Monday, January 22, 2007

Cyprus fieldwork: Dead Zone borders

This entry recorded some accessible art (I was unable to take the photograph at the time and they later blocked access, although it may have been restored), then described the Phaneromeni Church district of the old town that I was drawn to.

At 4pm on the 19th of February 2006:

I recorded the slogan, '"τα συνορα μας δεν ειναι εδω", "ta synora mas den einai edo", "our borders are not here", with a map of Cyprus in white with a blue border, in the Dead Zone, by a checkpoint [a guard post]'.

At 4.50pm, I jotted down the text of a satirical sticker in the old town:
καμερες στα κτιρια
και στους εργασιακους χωρους
και τωρα και στους δρομους
στοχος μας ο απολυτος ελεγχος σας

το κρατος σας

kameres sta ktiria
kai stous ergasiakous horous
kai tora kai stous dromous
stohos mas o apolytos eleghos sas

to kratos sas

cameras on buildings
cameras in workplaces
and now cameras in streets [too]
our objective is your absolute surveillance

your state
(I think the rest of the translation holds; I guess the conclusion could also have read "our objective is your absolute observation", "... supervision", "... examination" or "... inspection".)

At 8.25pm:

I pondered that,
I seem to gravitate towards the Lidras Street-Green Line intersection (and I did so before I realised that Lidras Street was Ledra Street) and Phaneromeni Church district of the old town. It still feels strange at the intersection; I keep going there, but the oppressive atmosphere remains. At the same time, I have an urge to wave to the people looking back from the northern bridge/platform; I was determined to today, but none were there this time.

Phaneromeni Church, while architecturally unremarkable, is still striking, though apart from for religious ceremonies, it seems to be frequented solely by anarchists, crusties, goths and skaters - and me; even the bohemian types who pass their time at the cafes don't seem to hang around there, though they might once the weather turns and sitting outside (without gas heaters) is a more appealing option; for the moment, at least, I guess it's just for those who smoke and drink and screw because they've nothing else to do.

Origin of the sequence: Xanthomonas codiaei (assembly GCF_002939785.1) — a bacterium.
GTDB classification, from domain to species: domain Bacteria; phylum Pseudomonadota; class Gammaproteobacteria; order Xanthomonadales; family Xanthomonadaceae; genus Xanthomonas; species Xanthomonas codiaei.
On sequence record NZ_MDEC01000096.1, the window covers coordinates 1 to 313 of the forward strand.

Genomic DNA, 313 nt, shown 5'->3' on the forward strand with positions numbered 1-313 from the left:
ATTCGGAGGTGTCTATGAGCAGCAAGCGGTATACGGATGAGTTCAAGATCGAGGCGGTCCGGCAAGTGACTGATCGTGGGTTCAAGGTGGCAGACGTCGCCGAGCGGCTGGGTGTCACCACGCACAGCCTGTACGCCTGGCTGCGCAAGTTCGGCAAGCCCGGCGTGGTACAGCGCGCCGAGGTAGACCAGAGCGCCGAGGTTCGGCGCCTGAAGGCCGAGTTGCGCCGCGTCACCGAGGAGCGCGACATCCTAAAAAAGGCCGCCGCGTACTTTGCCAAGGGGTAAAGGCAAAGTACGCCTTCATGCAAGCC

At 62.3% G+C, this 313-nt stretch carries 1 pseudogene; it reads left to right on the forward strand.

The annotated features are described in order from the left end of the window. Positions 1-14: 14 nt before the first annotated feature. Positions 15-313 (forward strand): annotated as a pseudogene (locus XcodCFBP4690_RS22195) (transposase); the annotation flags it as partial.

(That characterisation of those people isn't a direct comment or observation; it's just a reference to the song "Common People" by Pulp, which has the line, 'you'll never fail like common people, you'll never watch your life slide out of view and then dance and drink and screw, because there's nothing else to do'.)
It's also the area in which the "Checkpoint Charly [sic]" snack stall resides. As beautiful as that comment upon Cyprus is, it hides... one of the worst archaeological artefacts I've seen yet. Immediately behind the Checkpoint Charlie stall is part of the Green Line that lacks a wall and consists of just a guard-in-a-box (a one-man booth raised about three feet [one metre] off the ground).

Visible to all who approach it is a graffito that I suspect is or was more or less official [by which I meant, written by National Guard soldiers] and reads [as noted above], 'ta synora mas den einai edo [our borders are not here]', crowned by a map of Cyprus in white with a blue border.

I've started reading Yiannis Papadakis's (2005) Echoes from the Dead Zone: Across the Cyprus Divide, (postscript first).... I also managed to introduce myself to some people in a cafe today....
For some reason thinking that that introduction might come to something, I considered that,
I could survey an important constituency from both communities to see what they wanted me to do - what they considered the most important or pressing aspects of my project and what they would like me to do, opening up the possibility of implementing a true community archaeology, rather than one where I had to infer what the communities wanted from an archaeologist, which I had feared might become necessary if I hadn't started getting more productive discussions going soon; I just don't know how to elicit those kinds of conversations.

Hopefully, they will emerge gradually as my existing (and future) contacts get to know me and as my project becomes better-defined by and in the eyes of the communities it is in, with and for; maybe, they will only emerge once I have found a suitable field location, whether that ends up being Paphos, Larnaca, a Commandaria village or Lefkosha after all.
Papadakis, Y. 2005: Echoes from the Dead Zone: Across the Cyprus Divide. London: I. B. Tauris and Co. Ltd.

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